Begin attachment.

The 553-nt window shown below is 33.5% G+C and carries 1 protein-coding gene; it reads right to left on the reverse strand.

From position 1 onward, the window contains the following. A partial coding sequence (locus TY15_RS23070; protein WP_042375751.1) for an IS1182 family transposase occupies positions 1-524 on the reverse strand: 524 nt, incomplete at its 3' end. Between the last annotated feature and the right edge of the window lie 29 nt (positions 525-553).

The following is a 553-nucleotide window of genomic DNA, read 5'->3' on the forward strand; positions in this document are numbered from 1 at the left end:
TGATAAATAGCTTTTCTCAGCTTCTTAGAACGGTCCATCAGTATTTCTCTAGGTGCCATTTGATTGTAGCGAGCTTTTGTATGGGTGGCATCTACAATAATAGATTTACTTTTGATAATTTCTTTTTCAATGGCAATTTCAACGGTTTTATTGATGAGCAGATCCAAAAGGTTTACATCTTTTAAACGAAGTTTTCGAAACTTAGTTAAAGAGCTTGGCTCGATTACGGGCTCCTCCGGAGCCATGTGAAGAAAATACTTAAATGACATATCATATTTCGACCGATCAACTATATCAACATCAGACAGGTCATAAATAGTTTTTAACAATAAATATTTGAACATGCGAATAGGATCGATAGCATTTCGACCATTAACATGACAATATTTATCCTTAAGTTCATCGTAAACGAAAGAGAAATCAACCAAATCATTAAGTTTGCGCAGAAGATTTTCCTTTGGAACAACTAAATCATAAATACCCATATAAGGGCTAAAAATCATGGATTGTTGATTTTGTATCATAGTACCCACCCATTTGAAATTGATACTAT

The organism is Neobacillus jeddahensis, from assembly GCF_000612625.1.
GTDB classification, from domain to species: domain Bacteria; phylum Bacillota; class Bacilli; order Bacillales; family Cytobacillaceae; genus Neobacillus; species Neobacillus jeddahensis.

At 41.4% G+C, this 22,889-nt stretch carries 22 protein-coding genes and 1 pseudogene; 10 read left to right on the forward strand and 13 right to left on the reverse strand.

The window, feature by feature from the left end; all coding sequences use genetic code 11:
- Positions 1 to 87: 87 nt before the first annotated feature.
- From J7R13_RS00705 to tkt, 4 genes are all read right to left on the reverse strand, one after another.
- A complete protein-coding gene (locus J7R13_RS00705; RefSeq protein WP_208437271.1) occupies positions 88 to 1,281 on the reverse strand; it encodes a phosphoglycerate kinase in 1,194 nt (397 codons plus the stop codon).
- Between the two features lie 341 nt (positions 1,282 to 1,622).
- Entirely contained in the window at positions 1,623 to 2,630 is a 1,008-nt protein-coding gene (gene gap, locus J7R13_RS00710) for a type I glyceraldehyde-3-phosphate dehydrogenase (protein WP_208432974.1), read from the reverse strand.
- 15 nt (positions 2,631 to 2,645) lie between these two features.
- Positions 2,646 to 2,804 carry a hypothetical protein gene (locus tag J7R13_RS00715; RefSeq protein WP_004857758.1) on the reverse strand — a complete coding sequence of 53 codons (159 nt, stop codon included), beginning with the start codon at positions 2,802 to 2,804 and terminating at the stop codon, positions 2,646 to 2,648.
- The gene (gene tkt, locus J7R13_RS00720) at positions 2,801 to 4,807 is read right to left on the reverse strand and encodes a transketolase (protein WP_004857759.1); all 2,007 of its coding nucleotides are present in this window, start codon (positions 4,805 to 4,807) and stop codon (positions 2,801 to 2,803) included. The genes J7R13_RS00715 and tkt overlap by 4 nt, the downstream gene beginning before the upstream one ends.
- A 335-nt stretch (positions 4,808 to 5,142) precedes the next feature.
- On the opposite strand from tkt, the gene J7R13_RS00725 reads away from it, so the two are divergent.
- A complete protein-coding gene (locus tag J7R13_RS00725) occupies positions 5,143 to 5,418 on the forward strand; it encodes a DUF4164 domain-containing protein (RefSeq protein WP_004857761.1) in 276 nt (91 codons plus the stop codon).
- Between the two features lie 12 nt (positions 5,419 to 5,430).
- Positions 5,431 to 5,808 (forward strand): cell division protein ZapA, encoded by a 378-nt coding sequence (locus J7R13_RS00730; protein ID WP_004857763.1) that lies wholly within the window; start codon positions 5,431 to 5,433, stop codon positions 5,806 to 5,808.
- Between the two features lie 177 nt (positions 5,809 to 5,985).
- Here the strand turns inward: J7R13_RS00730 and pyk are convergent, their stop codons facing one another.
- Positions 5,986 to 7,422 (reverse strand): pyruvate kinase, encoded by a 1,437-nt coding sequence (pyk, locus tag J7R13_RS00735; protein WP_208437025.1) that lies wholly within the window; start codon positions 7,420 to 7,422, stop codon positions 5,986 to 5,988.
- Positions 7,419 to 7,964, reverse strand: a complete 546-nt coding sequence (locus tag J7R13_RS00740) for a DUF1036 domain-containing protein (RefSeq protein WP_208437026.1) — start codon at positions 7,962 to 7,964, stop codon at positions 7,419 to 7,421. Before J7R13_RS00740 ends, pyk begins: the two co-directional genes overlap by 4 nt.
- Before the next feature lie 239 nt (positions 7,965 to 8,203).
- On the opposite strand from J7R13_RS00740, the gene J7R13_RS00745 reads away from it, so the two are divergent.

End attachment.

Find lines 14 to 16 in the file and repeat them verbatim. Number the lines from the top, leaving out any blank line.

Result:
- 15 nt (positions 2,631 to 2,645) lie between these two features.
- Positions 2,646 to 2,804 carry a hypothetical protein gene (locus tag J7R13_RS00715; RefSeq protein WP_004857758.1) on the reverse strand — a complete coding sequence of 53 codons (159 nt, stop codon included), beginning with the start codon at positions 2,802 to 2,804 and terminating at the stop codon, positions 2,646 to 2,648.
- The gene (gene tkt, locus J7R13_RS00720) at positions 2,801 to 4,807 is read right to left on the reverse strand and encodes a transketolase (protein WP_004857759.1); all 2,007 of its coding nucleotides are present in this window, start codon (positions 4,805 to 4,807) and stop codon (positions 2,801 to 2,803) included. The genes J7R13_RS00715 and tkt overlap by 4 nt, the downstream gene beginning before the upstream one ends.